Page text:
Oshawa councillors taking a hard stand on a new bus depot in the city should reverse their position to save a project very much needed in the municipality that motovates the Region.
At stake is the spending of millions of dollars in a city hit hard by the recent recession. Metrolinx, the body appointed by the Province to oversee massive transit improvements in the Greater Toronto Area, has offered Durham Region $83 million to get moving on a rapid bus transit project along Hwy. 2. As part of that plan, the Region wants to build two bus depots in the east and west ends of the region at a cost of $25 million each.
In the west, Ajax has offered up land for the depot at a price of $1 per year. For that amount, they will see new construction and new jobs in the town.
The story is a little different in Oshawa. The Region wants the bus depot to be expanded at the current location on Raleigh Avenue but six of the City's 11 councillors are asking for a little more rent than Ajax requested. Oshawa councillors want $440,000 a year in rent, a figure the Region is balking at. Regional Chairman Roger Anderson has made it very clear that if the rent isn't $1, it will look in either Whitby or Clarington for the depot.
The six councillors are using the depot as a carrot to persuade the Region to back off an $8.6-million legal claim against Oshawa to help pay for employee pensions and benefits for transit employees. In 2006, transit systems were uploaded to the Region and the Region claims the $8.6 million is owed. The City counters the Region is now responsible for transit and it should bear those costs.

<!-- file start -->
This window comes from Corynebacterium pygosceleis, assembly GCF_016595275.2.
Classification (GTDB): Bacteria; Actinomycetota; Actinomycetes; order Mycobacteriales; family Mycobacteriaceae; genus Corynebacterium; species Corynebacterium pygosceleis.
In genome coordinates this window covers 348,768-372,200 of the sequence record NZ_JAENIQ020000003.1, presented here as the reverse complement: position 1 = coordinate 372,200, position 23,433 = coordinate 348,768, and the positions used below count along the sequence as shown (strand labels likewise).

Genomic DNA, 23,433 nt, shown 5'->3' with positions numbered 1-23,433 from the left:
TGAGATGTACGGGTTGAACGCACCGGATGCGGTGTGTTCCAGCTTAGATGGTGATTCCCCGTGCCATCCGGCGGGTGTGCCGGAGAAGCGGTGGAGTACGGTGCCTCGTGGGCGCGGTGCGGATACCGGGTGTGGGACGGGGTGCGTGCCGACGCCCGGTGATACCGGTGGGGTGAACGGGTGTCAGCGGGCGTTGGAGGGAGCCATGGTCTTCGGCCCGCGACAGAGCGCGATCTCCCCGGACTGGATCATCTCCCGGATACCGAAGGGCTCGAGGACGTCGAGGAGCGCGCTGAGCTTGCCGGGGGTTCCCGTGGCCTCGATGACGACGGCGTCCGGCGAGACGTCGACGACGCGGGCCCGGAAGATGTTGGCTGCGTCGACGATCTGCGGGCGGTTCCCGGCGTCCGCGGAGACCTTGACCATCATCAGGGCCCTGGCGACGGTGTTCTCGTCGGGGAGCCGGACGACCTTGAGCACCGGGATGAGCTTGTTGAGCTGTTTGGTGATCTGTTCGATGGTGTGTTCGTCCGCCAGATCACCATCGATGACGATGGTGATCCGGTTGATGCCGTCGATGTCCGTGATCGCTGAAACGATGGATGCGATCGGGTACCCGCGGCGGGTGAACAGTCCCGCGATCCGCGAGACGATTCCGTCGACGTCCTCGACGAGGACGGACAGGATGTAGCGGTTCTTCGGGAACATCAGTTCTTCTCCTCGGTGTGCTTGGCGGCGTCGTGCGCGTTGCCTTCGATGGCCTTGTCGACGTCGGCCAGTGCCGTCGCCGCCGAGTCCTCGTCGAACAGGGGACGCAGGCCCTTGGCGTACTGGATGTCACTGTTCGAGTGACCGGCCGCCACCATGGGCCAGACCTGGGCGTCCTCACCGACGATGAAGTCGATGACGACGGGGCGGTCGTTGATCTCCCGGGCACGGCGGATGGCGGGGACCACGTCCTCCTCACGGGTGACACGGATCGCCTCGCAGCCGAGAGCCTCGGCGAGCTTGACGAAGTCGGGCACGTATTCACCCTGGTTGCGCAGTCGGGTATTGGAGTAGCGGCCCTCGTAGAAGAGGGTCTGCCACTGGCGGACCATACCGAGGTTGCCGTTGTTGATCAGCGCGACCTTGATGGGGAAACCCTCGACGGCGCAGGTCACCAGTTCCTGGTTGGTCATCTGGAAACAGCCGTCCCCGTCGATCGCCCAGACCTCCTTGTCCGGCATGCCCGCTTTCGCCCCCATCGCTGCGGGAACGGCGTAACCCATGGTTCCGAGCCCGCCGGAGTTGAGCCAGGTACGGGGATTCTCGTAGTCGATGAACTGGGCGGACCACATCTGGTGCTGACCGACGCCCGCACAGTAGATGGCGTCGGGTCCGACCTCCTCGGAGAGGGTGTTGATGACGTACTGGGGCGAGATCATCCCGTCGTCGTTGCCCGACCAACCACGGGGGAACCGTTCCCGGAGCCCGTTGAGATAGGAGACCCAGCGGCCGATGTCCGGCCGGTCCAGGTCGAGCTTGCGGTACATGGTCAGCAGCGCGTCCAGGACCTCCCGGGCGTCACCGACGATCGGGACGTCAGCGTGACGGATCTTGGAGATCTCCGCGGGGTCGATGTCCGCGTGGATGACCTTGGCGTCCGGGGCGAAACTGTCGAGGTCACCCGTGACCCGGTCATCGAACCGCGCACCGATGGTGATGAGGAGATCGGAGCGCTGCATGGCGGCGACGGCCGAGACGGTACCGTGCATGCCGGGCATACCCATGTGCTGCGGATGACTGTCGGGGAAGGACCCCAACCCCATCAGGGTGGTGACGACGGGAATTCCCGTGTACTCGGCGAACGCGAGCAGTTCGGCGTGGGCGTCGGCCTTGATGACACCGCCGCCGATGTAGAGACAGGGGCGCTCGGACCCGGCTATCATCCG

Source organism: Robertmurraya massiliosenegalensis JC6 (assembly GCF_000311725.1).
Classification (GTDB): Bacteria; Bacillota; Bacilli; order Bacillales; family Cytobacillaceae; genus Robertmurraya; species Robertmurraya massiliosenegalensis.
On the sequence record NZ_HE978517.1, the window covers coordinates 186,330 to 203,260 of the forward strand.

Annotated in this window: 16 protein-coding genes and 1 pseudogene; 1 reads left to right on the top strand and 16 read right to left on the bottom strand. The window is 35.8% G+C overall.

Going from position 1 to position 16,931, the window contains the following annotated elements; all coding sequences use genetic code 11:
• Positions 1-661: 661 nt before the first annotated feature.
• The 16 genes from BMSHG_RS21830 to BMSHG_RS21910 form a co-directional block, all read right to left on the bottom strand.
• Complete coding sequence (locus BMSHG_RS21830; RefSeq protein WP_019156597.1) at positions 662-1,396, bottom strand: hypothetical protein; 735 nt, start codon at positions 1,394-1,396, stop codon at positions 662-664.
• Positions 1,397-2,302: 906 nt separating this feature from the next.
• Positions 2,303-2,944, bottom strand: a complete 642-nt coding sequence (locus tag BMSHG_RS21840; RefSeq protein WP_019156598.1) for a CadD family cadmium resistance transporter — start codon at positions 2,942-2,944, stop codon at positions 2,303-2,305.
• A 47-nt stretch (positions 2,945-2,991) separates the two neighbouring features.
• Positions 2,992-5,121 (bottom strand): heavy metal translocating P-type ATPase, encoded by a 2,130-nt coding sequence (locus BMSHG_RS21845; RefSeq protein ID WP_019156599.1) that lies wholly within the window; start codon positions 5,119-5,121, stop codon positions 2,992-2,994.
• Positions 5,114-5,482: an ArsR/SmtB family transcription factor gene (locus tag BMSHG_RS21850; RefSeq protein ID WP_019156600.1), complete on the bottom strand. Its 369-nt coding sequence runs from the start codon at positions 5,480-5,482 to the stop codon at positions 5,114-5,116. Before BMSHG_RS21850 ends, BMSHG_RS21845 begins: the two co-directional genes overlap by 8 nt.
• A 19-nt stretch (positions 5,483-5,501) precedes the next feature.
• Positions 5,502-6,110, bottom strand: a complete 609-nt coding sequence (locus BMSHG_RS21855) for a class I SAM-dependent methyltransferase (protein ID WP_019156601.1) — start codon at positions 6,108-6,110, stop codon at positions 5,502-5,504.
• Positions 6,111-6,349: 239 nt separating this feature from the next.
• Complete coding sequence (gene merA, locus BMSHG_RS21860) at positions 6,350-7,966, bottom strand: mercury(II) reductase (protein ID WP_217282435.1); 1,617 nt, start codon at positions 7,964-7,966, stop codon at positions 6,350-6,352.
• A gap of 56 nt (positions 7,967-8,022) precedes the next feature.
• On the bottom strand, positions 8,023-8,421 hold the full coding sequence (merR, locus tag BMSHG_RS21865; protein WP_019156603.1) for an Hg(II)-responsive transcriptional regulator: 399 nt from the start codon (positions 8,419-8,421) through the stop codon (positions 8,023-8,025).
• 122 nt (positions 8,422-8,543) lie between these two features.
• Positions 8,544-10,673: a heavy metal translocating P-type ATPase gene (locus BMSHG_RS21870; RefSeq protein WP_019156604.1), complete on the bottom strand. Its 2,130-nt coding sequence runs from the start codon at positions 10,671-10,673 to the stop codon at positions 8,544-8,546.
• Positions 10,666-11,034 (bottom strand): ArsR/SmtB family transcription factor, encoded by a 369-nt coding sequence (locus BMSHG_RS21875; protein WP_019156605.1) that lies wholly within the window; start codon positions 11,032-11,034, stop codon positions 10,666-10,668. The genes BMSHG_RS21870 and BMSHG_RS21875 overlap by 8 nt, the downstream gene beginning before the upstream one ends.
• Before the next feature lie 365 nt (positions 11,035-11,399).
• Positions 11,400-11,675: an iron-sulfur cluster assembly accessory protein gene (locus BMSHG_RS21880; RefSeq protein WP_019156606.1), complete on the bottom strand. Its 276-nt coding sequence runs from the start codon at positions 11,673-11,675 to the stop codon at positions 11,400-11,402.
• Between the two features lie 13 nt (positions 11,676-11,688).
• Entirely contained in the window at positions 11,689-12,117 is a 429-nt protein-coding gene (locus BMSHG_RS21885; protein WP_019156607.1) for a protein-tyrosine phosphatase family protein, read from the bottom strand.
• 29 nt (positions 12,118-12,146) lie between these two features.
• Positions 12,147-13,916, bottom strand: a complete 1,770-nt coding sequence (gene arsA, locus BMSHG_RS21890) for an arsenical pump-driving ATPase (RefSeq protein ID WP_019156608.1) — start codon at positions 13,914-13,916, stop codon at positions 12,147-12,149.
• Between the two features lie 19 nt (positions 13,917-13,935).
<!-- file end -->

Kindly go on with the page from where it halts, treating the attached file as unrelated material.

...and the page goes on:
That fight will likely end up in the courts and should not in any way derail the expansion of the new depot, which will bring $115,000 a year in tax revenue, new construction jobs and new employees to operate the facility.
Councillor Nester Pidwerbecki, who is also vice-chairman of Durham Transit, is the voice of reason in all this when he notes it would be a real blow to Oshawa if it lost this deal because of a conflict over the $8.6 million.
He's right. Unless Oshawa council acts now, the city could lose this long-term project. The repercussions could affect the entire Region by delaying the rapid transit project if a site other than the existing Oshawa depot has to be found. Rezoning requests and public meetings could drag the project on for some time.
We urge Oshawa council to rethink its position and make it clear to the Region the two issues can be dealt with separately for the greater good of the community at large.